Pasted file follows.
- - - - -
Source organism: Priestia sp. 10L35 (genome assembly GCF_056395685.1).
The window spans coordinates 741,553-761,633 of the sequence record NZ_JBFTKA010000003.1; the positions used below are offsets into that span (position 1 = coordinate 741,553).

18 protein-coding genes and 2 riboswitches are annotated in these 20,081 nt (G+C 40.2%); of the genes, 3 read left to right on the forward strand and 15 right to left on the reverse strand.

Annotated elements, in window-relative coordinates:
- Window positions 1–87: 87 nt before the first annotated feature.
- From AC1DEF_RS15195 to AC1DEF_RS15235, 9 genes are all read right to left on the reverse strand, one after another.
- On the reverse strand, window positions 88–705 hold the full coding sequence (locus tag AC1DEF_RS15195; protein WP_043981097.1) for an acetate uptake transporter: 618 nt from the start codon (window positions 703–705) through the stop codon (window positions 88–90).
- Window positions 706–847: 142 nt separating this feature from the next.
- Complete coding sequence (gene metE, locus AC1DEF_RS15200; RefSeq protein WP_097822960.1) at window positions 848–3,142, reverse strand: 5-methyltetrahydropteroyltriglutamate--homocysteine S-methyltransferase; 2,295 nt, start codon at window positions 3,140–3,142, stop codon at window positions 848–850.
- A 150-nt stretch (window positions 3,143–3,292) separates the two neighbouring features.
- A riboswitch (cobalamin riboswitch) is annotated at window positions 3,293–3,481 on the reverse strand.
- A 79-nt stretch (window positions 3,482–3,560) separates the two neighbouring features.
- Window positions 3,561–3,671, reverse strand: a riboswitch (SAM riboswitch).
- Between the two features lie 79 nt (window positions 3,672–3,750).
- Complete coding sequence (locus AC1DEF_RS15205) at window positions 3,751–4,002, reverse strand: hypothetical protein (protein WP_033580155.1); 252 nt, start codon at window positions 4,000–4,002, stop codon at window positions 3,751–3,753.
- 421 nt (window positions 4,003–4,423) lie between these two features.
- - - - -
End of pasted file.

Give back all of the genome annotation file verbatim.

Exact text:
Source organism: Priestia sp. 10L35 (genome assembly GCF_056395685.1).
The window spans coordinates 741,553-761,633 of the sequence record NZ_JBFTKA010000003.1; the positions used below are offsets into that span (position 1 = coordinate 741,553).

18 protein-coding genes and 2 riboswitches are annotated in these 20,081 nt (G+C 40.2%); of the genes, 3 read left to right on the forward strand and 15 right to left on the reverse strand.

Annotated elements, in window-relative coordinates:
- Window positions 1–87: 87 nt before the first annotated feature.
- From AC1DEF_RS15195 to AC1DEF_RS15235, 9 genes are all read right to left on the reverse strand, one after another.
- On the reverse strand, window positions 88–705 hold the full coding sequence (locus tag AC1DEF_RS15195; protein WP_043981097.1) for an acetate uptake transporter: 618 nt from the start codon (window positions 703–705) through the stop codon (window positions 88–90).
- Window positions 706–847: 142 nt separating this feature from the next.
- Complete coding sequence (gene metE, locus AC1DEF_RS15200; RefSeq protein WP_097822960.1) at window positions 848–3,142, reverse strand: 5-methyltetrahydropteroyltriglutamate--homocysteine S-methyltransferase; 2,295 nt, start codon at window positions 3,140–3,142, stop codon at window positions 848–850.
- A 150-nt stretch (window positions 3,143–3,292) separates the two neighbouring features.
- A riboswitch (cobalamin riboswitch) is annotated at window positions 3,293–3,481 on the reverse strand.
- A 79-nt stretch (window positions 3,482–3,560) separates the two neighbouring features.
- Window positions 3,561–3,671, reverse strand: a riboswitch (SAM riboswitch).
- Between the two features lie 79 nt (window positions 3,672–3,750).
- Complete coding sequence (locus AC1DEF_RS15205) at window positions 3,751–4,002, reverse strand: hypothetical protein (protein WP_033580155.1); 252 nt, start codon at window positions 4,000–4,002, stop codon at window positions 3,751–3,753.
- 421 nt (window positions 4,003–4,423) lie between these two features.